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Comanche Victorious In Hobart
Comanche at the Organ Pipes. Photo by Carlo Borlenghi. Click on image for photo gallery.
Jim Clark and Kristy Hinze-Clark's super maxi Comanche pulled off an incredible feat tonight, taking line honours in the 71st edition of the Rolex Sydney Hobart Yacht Race, winning the Illingsworth trophy and a Rolex Yacht Master II timepiece. This was the first time in 17 years that the most coveted title in offshore yacht racing has been won by an American team since Larry Ellison's Sayonara won in 1998.
Designed to break records, the 100 foot maxi debuted in last year's edition of the Rolex Sydney Hobart and since then has circled the globe, collecting the most prestigious titles in yachting - setting a new 24 hour monohull distance record, line honours in the New York Yacht Club Transatlantic Race and the Rolex Fastnet Race
Returning to Australia, seeking the title that they so narrowly missed out on last year, was a Herculean effort, which has paid off nicely.
Despite facing retirement after having suffered significant damage (to a dagger board and rudder) on the first night, skipper Ken Read made the game-changing call to effect repairs and finish the race, saying: "I don't care if we limp over the line!"
The French-designed maxi managed to extend their lead this afternoon as they rounded Tasman Island and crossed Storm Bay towards the finish line, putting solid distance between fellow American competitor George David's Rambler 88, which is expected to finish in the early Tuesday morning (AEDT). Syd Fischer's Ragamuffin 100 is in close pursuit despite having severed their starboard dagger board overnight, crashing through the rough seas.
The 2015 edition of the Rolex Sydney Hobart Yacht Race has delivered some of the most grueling race conditions since 2004. Almost one third of the fleet of 108 retired in the first 48 hours - the litany of damage included rudders, dagger boards, masts and sails.
Comanche's official finish time for the 2015 Rolex Sydney Hobart Yacht Race was 2 days, 8 hours, 58 minutes and 30 seconds.
Clipper Fleet Powers Across Bass Strait In 'Hard Race'
The fleet continues to make good progress towards Hobart achieving decent speeds Tuesday morning local time across Bass Strait after some teams struggled in light winds close to the south east Australian coast.
However progress over the next 24 hours down the east coast of Tasmania will depend on whether the teams suffer the shadow of the island from continuing westerlies or winds veer back from the north.
Wendo Tuck has continued to keep Da Nang - Viet Nam ahead of the rest of the fleet but it is still very tight and tactics will now be critical.
Currently on top of the overall leaderboard, LMAX Exchange has had mixed fortunes on this race, dropping to below two knots at one stage. "After heavy weather, there was no wind. In the south-east corner of Australia, the wind began to ease," explained skipper Olivier Cardin.
"We were still beating to Tasmania. Two options were available, offshore or the Bass Strait to avoid the centre of a high pressure system. We chose the Bass Strait.
"Unfortunately, the wind disappeared while it was backing, so it was impossible to tack to escape this. We were stuck for quite a few hours, and the Clipper Race position report showed us in last position for a period of time."
It subsequently broke free and made ground on the rest of the fleet and were up to third place by 2300 UTC 28 December.
ISAF Youth Worlds Opens In Langkawi
The 45th edition of the Youth Sailing World Championships has been declared open by World Sailing Vice President Chris Atkins at the opening ceremony in Langkawi, Malaysia.
During the ceremony, 425 sailors, 125 coaches and officials from a record 76 countries paraded towards the Astaka of the Lagenda Park with their national flags waving for all to see.
The event breaks all previous numbers in terms of participation and number of nations. The previous best of 67, achieved at the 2014 event in Tavira, Portugal, was easily surpassed with a number of new and returning nations in Malaysia.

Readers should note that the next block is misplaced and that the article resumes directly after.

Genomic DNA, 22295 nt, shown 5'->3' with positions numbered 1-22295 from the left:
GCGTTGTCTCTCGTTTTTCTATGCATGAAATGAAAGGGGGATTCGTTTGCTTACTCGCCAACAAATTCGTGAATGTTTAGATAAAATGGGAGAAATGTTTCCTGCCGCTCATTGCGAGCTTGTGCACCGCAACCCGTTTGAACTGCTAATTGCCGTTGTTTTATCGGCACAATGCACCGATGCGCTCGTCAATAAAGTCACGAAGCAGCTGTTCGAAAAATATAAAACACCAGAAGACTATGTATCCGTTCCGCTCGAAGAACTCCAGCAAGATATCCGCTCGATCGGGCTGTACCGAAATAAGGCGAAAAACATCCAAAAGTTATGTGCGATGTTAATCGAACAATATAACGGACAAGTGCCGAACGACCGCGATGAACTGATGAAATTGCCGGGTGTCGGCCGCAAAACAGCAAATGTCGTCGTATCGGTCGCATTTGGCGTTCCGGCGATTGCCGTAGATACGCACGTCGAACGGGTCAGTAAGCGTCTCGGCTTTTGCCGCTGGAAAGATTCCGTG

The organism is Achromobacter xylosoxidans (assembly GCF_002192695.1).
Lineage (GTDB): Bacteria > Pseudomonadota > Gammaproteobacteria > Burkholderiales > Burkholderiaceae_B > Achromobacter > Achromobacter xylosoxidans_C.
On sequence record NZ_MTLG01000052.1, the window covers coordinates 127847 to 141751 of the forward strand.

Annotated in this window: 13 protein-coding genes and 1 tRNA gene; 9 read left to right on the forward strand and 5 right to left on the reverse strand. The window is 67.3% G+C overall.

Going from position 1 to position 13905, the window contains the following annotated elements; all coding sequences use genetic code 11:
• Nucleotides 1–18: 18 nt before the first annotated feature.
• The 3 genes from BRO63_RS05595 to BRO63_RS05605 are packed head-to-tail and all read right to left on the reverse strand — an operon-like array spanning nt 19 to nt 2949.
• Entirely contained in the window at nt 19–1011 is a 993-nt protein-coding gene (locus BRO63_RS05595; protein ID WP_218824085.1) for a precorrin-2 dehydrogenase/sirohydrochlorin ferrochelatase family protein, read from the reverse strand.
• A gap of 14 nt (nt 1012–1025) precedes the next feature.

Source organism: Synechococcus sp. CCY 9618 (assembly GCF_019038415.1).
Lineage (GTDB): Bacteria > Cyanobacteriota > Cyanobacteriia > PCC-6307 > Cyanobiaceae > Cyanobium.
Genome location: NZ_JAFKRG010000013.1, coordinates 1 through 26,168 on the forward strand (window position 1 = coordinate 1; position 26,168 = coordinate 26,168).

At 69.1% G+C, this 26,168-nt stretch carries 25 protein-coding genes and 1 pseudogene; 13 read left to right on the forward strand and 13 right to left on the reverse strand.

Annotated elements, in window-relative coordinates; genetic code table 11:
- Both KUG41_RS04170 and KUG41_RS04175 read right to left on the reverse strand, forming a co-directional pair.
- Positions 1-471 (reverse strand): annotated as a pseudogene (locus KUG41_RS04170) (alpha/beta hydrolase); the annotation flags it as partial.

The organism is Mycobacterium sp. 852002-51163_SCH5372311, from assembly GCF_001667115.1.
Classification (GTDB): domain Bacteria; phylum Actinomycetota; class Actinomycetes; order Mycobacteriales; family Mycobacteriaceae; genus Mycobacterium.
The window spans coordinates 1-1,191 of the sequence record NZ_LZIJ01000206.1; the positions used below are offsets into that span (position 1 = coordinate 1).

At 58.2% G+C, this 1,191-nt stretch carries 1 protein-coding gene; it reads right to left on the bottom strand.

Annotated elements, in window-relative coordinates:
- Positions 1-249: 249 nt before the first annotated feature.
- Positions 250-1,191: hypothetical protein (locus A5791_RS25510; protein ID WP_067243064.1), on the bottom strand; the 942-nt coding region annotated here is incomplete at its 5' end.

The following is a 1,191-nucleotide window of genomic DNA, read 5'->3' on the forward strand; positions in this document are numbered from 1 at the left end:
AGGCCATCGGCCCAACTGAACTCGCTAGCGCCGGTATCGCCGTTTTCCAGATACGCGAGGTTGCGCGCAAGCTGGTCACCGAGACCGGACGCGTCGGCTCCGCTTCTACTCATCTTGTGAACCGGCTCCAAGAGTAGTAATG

Attention will now turn to the first day of racing which is scheduled to start at 10:00 local time on Tuesday 29 December. Racing continues through to 3 January 2016 where nine Youth World Sailing Champions will be crowned.
* Gerald New weighs in on the controversy of Israeli athletes:
As someone who has worked in the Malaysia/Indoneisa area I am suprised that World Sailing is unaware of their policy of denying access to anyone with an Israeli visa stamp in their passport, let alone being a national of that country.
British nationals who had such offending documents, were able to get a "clean" version, something obviously not available to the Israeli competitors.
I wonder what the RYA would have done if told that they could not fly their national flag or have the national anthem played as a requirement for competing - shrugged and said it must be a misunderstanding?
* As for the ISAF investigation?
"Today we saw how all are happy and pleased with Malaysia's organisation of the tournament. Nothing was mentioned by the World Sailing representative to me on the issue because they know our policy," he told reporters after officiating at the tournament tonight.
He was commenting on the decision barring Yoav Omer and Noy Drihan from entering Malaysia recently to participate in the tournament, which begins tomorrow.
Khairy said the decision was not made by him but by the Cabinet in accordance with Malaysia's foreign policy which does not have diplomatic relations with Israel.
Khairy said he could not stop the International Sailing Federation (ISAF) from conducting investigations into Malaysia's decision but the world federation had been informed of the nation's stance about Israel's involvement in any world championship hosted by Malaysia.
Antigua Sailing Week
It's blowing twenty gusting twenty-five, blue water's hissing at the rail. The helm loads up, the boat takes off, down another Caribbean roller. The wild ride continues, stem-deep pristine ocean cascades over the bow. The deck is hot, the sun is brilliant, and so is the competition. Sun, Sea and Surf, the pace is on. Palm trees dance on Pigeon Beach, the 'Trades' are in, and you don't want them to stop.
Cracking jokes on the dock, salt encrusted, a cold one soothes the thirst. The beat goes on and the rhythm hits you. You nod, shake your hips, and move your hands and feet. You're tuned-in and the DJ's playing your favourite song with a hundred or more dancing with you. The sun sighs farewell, setting the skies ablaze, but the party goes on. You don't want to stop but it will be blowing twenty when the sun says - Good Morning.
The 49th Edition of Antigua Sailing Week - April 23-29 2016
To enter: www.yachtscoring.com/emenu.cfm?eID=1477
Joe Harris: No More Record